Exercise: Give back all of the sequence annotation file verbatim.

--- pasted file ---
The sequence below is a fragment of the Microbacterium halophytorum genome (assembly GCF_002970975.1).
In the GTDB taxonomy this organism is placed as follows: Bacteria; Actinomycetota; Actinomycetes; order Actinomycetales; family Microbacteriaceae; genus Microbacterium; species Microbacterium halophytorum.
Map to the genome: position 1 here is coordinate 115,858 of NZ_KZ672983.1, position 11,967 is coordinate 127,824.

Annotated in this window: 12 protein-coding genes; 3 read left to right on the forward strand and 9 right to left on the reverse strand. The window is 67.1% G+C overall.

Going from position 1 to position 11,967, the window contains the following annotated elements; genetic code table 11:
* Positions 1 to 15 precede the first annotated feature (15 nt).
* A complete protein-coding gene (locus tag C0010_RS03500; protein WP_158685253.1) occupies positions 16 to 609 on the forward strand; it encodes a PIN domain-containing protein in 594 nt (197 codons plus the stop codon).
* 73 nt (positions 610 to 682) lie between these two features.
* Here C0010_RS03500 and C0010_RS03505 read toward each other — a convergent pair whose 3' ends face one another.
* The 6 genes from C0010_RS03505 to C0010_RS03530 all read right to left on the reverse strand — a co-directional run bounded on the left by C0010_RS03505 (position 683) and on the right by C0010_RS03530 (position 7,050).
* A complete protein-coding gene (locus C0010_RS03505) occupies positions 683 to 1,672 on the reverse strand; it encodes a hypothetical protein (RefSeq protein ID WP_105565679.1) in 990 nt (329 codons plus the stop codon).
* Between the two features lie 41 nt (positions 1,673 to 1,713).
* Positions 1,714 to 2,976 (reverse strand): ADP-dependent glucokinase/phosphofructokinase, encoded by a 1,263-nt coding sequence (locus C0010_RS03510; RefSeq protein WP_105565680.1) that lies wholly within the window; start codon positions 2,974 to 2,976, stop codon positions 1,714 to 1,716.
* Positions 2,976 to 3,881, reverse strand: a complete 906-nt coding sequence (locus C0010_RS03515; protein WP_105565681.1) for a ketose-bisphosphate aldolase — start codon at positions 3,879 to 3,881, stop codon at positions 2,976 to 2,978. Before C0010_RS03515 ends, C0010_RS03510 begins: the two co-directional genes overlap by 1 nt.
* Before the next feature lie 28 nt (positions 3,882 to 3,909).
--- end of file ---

The sequence below is a fragment of the Microbacterium halophytorum genome (assembly GCF_002970975.1).
In the GTDB taxonomy this organism is placed as follows: Bacteria; Actinomycetota; Actinomycetes; order Actinomycetales; family Microbacteriaceae; genus Microbacterium; species Microbacterium halophytorum.
Map to the genome: position 1 here is coordinate 115,858 of NZ_KZ672983.1, position 11,967 is coordinate 127,824.

Annotated in this window: 12 protein-coding genes; 3 read left to right on the forward strand and 9 right to left on the reverse strand. The window is 67.1% G+C overall.

Going from position 1 to position 11,967, the window contains the following annotated elements; genetic code table 11:
* Positions 1 to 15 precede the first annotated feature (15 nt).
* A complete protein-coding gene (locus tag C0010_RS03500; protein WP_158685253.1) occupies positions 16 to 609 on the forward strand; it encodes a PIN domain-containing protein in 594 nt (197 codons plus the stop codon).
* 73 nt (positions 610 to 682) lie between these two features.
* Here C0010_RS03500 and C0010_RS03505 read toward each other — a convergent pair whose 3' ends face one another.
* The 6 genes from C0010_RS03505 to C0010_RS03530 all read right to left on the reverse strand — a co-directional run bounded on the left by C0010_RS03505 (position 683) and on the right by C0010_RS03530 (position 7,050).
* A complete protein-coding gene (locus C0010_RS03505) occupies positions 683 to 1,672 on the reverse strand; it encodes a hypothetical protein (RefSeq protein ID WP_105565679.1) in 990 nt (329 codons plus the stop codon).
* Between the two features lie 41 nt (positions 1,673 to 1,713).
* Positions 1,714 to 2,976 (reverse strand): ADP-dependent glucokinase/phosphofructokinase, encoded by a 1,263-nt coding sequence (locus C0010_RS03510; RefSeq protein WP_105565680.1) that lies wholly within the window; start codon positions 2,974 to 2,976, stop codon positions 1,714 to 1,716.
* Positions 2,976 to 3,881, reverse strand: a complete 906-nt coding sequence (locus C0010_RS03515; protein WP_105565681.1) for a ketose-bisphosphate aldolase — start codon at positions 3,879 to 3,881, stop codon at positions 2,976 to 2,978. Before C0010_RS03515 ends, C0010_RS03510 begins: the two co-directional genes overlap by 1 nt.
* Before the next feature lie 28 nt (positions 3,882 to 3,909).